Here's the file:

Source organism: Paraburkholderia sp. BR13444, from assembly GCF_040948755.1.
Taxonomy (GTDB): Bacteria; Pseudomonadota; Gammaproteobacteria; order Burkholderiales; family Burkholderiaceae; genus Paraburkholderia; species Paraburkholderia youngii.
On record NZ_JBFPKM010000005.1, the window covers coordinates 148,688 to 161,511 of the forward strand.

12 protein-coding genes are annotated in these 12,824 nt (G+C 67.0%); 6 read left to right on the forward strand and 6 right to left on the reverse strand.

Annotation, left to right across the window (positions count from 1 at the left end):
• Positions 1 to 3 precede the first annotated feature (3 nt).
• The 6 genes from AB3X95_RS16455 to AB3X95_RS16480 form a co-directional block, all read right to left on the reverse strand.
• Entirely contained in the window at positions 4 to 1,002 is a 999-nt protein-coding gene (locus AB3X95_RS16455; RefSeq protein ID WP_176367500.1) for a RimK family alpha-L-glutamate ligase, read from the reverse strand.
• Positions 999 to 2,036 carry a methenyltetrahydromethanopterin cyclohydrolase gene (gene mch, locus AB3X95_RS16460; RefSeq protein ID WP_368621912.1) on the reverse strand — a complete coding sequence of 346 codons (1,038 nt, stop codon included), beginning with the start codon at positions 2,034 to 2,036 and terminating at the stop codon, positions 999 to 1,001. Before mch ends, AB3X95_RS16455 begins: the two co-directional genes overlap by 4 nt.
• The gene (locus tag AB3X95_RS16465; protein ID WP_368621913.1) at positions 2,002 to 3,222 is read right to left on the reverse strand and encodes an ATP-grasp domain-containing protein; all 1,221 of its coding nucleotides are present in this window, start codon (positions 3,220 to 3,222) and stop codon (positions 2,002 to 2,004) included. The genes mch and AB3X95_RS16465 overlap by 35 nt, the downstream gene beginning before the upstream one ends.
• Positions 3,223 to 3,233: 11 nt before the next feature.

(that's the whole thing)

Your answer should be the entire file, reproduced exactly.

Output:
Source organism: Paraburkholderia sp. BR13444, from assembly GCF_040948755.1.
Taxonomy (GTDB): Bacteria; Pseudomonadota; Gammaproteobacteria; order Burkholderiales; family Burkholderiaceae; genus Paraburkholderia; species Paraburkholderia youngii.
On record NZ_JBFPKM010000005.1, the window covers coordinates 148,688 to 161,511 of the forward strand.

12 protein-coding genes are annotated in these 12,824 nt (G+C 67.0%); 6 read left to right on the forward strand and 6 right to left on the reverse strand.

Annotation, left to right across the window (positions count from 1 at the left end):
• Positions 1 to 3 precede the first annotated feature (3 nt).
• The 6 genes from AB3X95_RS16455 to AB3X95_RS16480 form a co-directional block, all read right to left on the reverse strand.
• Entirely contained in the window at positions 4 to 1,002 is a 999-nt protein-coding gene (locus AB3X95_RS16455; RefSeq protein ID WP_176367500.1) for a RimK family alpha-L-glutamate ligase, read from the reverse strand.
• Positions 999 to 2,036 carry a methenyltetrahydromethanopterin cyclohydrolase gene (gene mch, locus AB3X95_RS16460; RefSeq protein ID WP_368621912.1) on the reverse strand — a complete coding sequence of 346 codons (1,038 nt, stop codon included), beginning with the start codon at positions 2,034 to 2,036 and terminating at the stop codon, positions 999 to 1,001. Before mch ends, AB3X95_RS16455 begins: the two co-directional genes overlap by 4 nt.
• The gene (locus tag AB3X95_RS16465; protein ID WP_368621913.1) at positions 2,002 to 3,222 is read right to left on the reverse strand and encodes an ATP-grasp domain-containing protein; all 1,221 of its coding nucleotides are present in this window, start codon (positions 3,220 to 3,222) and stop codon (positions 2,002 to 2,004) included. The genes mch and AB3X95_RS16465 overlap by 35 nt, the downstream gene beginning before the upstream one ends.
• Positions 3,223 to 3,233: 11 nt before the next feature.